Despite looming higher tariffs, U.S. wine exports to China increased 14 percent in value for the first half of this year, compared with that pace last year, according to a San Francisco-based industry advocacy group Wednesday.

Exports to that large Far East market were $38.4 million January through June, according to the Wine Institute. That's a fraction of the $708 million in U.S. wine shipped worldwide during that period, but growth in the emerging market was stronger than the 2.7 percent rise in global value for the period.

But export volume to China was slower in the first half, up 1.04 percent, totaling 804,551 9-liter standard cases. Worldwide volume during that time was up 1.7 percent, to 21.3 million 9-liter standard cases.

Total U.S. wine exports to China for all of last year were $78.7 million, down 3.45 percent from 2016, and amounted to 1.65 million cases, off by 4.51 percent. China, including Hong Kong, was the third-largest market for U.S. wine exports last year by value and volume, after the European Union and Canada.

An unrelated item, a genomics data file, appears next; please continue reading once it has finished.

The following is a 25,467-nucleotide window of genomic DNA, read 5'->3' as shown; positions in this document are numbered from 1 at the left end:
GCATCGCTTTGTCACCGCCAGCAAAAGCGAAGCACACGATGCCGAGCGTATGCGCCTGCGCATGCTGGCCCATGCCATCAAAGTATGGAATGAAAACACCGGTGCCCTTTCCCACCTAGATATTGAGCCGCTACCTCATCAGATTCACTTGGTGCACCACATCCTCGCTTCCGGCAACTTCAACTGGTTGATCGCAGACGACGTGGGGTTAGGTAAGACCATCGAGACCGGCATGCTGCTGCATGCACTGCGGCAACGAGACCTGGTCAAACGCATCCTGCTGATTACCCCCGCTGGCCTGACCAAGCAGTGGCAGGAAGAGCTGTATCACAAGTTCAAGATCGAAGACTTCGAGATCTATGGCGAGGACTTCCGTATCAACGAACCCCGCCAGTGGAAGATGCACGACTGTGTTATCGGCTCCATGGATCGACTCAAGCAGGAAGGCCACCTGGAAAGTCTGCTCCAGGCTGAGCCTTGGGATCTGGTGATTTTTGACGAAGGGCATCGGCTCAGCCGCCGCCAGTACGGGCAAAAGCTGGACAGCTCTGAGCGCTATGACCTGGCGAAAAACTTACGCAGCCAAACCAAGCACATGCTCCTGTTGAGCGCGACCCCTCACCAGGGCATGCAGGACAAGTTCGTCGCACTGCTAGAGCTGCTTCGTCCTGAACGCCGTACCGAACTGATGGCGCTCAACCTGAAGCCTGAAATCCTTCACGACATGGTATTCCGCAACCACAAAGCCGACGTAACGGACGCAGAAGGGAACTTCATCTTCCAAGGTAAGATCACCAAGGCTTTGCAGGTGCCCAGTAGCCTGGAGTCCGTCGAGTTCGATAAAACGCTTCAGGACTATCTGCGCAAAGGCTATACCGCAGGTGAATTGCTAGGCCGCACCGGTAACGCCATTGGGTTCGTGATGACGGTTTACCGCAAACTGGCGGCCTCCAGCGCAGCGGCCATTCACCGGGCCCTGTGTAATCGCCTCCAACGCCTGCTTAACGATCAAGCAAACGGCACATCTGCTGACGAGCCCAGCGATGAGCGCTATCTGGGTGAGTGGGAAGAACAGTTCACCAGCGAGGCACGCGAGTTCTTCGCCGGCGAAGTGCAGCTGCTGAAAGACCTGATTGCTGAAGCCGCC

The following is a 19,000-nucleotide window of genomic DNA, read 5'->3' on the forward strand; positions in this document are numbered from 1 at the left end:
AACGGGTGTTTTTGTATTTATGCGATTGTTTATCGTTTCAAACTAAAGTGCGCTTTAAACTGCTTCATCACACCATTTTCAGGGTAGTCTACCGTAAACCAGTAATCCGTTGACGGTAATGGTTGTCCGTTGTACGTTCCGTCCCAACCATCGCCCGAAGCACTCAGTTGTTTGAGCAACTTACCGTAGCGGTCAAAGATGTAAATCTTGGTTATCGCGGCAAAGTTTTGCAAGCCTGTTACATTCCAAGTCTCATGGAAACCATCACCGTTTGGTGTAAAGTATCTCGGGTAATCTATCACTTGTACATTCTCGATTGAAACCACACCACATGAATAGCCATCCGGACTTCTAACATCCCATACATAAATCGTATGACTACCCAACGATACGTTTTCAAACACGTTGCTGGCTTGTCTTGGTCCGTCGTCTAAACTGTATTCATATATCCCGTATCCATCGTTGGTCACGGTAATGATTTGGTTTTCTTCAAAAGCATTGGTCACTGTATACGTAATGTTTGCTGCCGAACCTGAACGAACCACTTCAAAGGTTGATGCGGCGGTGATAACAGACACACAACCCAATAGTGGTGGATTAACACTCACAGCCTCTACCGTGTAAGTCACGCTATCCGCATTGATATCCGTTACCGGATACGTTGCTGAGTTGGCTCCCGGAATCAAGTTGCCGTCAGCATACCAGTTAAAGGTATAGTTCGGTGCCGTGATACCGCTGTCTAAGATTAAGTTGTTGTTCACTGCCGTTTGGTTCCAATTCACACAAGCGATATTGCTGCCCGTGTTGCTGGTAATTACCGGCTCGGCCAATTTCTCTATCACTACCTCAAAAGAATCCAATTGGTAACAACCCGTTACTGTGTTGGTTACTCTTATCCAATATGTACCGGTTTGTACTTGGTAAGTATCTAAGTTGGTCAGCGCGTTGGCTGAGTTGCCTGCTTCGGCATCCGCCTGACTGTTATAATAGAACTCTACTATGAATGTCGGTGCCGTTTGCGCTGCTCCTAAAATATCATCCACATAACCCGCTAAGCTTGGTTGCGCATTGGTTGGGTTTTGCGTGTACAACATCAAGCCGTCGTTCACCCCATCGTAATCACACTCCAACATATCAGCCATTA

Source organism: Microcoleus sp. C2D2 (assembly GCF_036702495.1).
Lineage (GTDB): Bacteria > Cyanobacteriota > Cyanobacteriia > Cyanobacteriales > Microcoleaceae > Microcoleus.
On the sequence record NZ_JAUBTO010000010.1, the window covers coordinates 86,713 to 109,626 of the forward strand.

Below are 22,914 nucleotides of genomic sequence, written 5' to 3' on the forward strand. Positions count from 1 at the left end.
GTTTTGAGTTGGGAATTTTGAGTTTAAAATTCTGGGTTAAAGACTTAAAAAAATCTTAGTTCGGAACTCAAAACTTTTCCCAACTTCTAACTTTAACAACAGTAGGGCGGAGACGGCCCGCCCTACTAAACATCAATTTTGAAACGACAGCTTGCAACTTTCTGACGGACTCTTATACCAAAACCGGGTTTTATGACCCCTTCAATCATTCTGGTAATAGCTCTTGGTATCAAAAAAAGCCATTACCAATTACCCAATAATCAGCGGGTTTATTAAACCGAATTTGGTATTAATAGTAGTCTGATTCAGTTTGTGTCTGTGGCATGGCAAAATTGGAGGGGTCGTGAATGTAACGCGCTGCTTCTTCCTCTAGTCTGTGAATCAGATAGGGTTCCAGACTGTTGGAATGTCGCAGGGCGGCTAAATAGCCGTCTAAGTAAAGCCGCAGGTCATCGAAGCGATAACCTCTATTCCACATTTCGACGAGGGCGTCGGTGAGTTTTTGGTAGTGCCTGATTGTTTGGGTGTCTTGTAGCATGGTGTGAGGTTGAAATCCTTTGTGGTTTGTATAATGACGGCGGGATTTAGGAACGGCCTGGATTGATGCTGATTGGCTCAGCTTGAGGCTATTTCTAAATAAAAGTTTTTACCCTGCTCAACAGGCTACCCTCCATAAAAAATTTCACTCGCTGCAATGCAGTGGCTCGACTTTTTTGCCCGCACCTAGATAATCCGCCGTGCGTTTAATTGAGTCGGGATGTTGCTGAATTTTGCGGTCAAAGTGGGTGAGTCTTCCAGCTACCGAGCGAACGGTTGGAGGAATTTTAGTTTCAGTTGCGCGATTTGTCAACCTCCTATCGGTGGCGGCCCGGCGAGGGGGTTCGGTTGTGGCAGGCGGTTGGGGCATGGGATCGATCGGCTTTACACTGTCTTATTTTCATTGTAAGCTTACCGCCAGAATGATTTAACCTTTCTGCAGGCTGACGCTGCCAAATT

“While increased tariffs are challenging, Chinese consumers are clearly attracted to California wines and appreciate the high quality and great diversity of wines from the Golden State,” said Linsey Gallagher, vice president of international marketing, in a statement.

China and the U.S. have been turning up the heat on their trade relationship, the institute noted. China threatened to impose an additional 25 percent retaliatory tariff on U.S. wine exports on Aug. 3 in response to a U.S. proposal to increase tariffs on imports of Chinese goods related to intellectual property.

The proposed tariff on bottled wine would be added to the 15 percent retaliatory tariff for U.S. government actions on Chinese steel and aluminum imports enacted in April.

Bulk-wine imports would face an additional 10 percent tariff. The retaliatory tariffs could go into effect if the U.S. places additional tariffs on Chinese goods entering the U.S. market.

About 90 percent of U.S. exports to China come from California, according to the organization.

The group touted its California Wine Export Program activities in China:

* California Wines educational master classes in several second- and third-tier markets.

* Greater China Vintner Tour in October, with stops in Hong Kong, Macau, Guangzhou, Shanghai, Chengdu, Wuhan, Taipei and Tokyo.

* A "strong presence" at the ProWine China trade show in Shanghai Nov. 13-15 and at the Tang Jia Hui Trade Show in Chengdu early next year, March 26-28.